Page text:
Slipped edge stitches are used on garment pieces that won’t be sewn together (front edges, button and buttonhole bands, the long edges of scarves and shawls). Choose your edge stitch technique wisely, and your edges will be pretty and distinctive—and even hold up better over time!
Check out these knitted edge techniques from KNITTING DETAILS FROM START TO FINISH, the knitting handbook that answers the questions you never even knew you needed to ask!
↑ Garter stitch. The first stitch in each row is knitted through the back loop; the last stitch is slipped purlwise with yarn in front.
↑ Garter stitch. The first stitch in each row is slipped purlwise with yarn in front; the last stitch is knitted.
↑ Garter stitch. The last two stitches in each row are slipped purlwise with yarn in front; the first two stitches are knitted. (This makes a particularly good edging for scarves!)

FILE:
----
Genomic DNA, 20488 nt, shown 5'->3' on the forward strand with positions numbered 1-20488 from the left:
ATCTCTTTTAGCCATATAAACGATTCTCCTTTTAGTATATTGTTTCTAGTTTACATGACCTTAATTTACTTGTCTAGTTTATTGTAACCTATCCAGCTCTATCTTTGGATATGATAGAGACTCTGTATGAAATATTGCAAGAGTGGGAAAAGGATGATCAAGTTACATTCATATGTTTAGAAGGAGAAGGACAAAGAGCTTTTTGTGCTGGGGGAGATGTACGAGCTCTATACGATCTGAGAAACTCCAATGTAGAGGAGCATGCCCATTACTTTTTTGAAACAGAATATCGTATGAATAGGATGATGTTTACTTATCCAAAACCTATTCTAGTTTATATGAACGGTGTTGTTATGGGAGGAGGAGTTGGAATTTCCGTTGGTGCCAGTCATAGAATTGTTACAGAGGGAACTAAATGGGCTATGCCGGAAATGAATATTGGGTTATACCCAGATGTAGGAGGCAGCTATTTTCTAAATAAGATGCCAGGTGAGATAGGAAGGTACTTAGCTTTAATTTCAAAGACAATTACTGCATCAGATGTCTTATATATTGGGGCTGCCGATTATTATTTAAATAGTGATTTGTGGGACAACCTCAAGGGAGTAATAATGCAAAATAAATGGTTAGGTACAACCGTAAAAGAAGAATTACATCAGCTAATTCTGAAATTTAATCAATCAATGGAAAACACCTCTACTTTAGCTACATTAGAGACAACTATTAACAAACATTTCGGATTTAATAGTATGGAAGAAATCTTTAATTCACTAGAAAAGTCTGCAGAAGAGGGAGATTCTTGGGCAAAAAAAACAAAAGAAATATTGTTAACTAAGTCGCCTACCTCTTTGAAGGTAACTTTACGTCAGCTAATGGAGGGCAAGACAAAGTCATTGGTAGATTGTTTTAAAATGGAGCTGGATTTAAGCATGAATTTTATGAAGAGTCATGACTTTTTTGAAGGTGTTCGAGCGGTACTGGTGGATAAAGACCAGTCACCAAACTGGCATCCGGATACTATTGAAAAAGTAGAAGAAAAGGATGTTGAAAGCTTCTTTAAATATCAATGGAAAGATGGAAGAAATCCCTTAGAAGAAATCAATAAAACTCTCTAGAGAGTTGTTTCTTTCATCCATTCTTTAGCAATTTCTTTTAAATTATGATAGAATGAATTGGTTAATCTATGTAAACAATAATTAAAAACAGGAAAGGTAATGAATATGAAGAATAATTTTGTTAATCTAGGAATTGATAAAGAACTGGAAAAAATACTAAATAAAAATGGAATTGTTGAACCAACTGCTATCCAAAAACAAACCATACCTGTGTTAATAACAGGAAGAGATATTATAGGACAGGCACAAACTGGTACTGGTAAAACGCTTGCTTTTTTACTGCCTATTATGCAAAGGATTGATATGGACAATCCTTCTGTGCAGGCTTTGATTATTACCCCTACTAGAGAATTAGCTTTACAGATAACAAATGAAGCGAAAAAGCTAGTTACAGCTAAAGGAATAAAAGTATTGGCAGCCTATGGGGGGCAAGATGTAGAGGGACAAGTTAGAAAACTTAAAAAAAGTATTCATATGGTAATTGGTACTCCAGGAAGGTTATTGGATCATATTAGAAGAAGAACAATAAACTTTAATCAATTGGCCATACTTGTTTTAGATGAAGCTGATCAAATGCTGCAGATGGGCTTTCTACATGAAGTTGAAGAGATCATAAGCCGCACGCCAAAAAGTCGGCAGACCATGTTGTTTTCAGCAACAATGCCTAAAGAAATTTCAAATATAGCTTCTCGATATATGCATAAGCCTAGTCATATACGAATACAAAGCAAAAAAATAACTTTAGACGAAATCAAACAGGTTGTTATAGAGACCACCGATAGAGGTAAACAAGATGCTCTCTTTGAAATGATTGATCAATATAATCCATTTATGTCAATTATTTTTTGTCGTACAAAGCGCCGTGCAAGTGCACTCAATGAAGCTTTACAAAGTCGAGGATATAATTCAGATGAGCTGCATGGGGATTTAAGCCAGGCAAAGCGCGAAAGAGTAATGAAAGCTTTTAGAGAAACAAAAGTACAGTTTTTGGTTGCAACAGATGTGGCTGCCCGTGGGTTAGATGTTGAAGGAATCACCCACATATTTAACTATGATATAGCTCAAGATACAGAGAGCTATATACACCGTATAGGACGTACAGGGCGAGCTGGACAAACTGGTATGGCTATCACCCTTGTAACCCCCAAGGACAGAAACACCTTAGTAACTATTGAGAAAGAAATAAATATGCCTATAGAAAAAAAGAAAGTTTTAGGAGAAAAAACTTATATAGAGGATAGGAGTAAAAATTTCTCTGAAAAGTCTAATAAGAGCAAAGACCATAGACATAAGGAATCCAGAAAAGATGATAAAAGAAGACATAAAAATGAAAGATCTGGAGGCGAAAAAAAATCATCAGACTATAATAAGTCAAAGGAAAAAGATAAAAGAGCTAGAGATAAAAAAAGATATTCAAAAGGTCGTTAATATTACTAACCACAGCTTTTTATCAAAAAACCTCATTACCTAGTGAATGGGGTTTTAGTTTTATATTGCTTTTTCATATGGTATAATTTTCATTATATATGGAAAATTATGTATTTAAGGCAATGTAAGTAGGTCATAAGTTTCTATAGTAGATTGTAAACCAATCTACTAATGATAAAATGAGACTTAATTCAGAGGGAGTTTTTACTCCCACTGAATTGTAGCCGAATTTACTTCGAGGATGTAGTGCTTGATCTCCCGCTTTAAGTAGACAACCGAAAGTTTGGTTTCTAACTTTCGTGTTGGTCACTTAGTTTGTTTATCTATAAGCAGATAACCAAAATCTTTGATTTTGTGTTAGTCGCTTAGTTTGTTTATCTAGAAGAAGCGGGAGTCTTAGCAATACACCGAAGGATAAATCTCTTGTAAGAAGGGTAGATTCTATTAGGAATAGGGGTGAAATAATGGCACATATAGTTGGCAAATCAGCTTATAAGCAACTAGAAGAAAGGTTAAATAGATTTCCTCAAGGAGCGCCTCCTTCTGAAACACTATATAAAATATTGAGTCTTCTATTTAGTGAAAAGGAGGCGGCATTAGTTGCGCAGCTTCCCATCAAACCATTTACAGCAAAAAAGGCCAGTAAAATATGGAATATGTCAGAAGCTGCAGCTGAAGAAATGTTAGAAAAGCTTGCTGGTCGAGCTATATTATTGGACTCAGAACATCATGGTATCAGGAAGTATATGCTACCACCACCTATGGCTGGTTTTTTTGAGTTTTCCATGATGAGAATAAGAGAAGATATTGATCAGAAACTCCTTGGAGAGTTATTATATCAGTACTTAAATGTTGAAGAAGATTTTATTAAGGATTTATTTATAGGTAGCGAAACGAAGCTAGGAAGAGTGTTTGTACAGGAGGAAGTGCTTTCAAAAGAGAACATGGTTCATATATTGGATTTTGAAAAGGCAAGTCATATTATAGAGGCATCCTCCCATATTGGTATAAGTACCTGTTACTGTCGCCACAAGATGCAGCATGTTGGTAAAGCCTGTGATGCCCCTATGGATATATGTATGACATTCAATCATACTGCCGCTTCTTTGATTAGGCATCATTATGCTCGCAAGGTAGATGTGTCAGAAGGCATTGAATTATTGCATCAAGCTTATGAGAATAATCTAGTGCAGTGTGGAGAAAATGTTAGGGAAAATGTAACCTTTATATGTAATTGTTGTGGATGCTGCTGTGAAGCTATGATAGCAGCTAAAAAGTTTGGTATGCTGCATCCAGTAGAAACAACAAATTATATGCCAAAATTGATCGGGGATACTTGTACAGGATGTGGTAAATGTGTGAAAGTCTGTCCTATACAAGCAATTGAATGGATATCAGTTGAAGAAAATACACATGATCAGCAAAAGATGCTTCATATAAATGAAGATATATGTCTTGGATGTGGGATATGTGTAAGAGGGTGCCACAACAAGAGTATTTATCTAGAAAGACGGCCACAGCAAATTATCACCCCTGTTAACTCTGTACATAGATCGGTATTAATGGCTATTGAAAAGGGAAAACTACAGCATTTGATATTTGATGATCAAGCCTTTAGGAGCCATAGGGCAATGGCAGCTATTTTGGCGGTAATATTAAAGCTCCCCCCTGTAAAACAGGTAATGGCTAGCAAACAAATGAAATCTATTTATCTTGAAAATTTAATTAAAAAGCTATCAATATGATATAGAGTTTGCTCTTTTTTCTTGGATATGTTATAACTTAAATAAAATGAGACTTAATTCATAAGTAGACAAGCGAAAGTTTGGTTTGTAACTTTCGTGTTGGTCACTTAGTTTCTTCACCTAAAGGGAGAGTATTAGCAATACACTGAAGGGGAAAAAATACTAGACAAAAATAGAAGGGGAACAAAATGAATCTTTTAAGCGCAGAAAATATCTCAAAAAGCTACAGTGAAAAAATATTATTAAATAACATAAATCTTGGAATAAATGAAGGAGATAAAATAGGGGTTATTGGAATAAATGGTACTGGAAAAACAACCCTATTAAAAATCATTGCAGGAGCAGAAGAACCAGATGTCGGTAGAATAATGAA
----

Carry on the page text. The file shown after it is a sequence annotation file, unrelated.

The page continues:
↑ Garter stitch. On right side, slip the second stitch from the edge with yarn behind; purl on wrong side. Knit the outermost stitch at each side on every row. (This edging works well for scarves—and also for button and buttonhole bands!)
↑ K1, p1 ribbing. The second stitch from the edge is a foldline stitch, and makes the edge look clean and tidy.
↑ K2, p2 ribbing. The third stitch from the edge is a foldline stitch, which stabilizes the edge.
For more sample swatches, tips, and tricks, check out KNITTING DETAILS FROM START TO FINISH, available from the TSB online bookstore, where shipping in the US is FREE.
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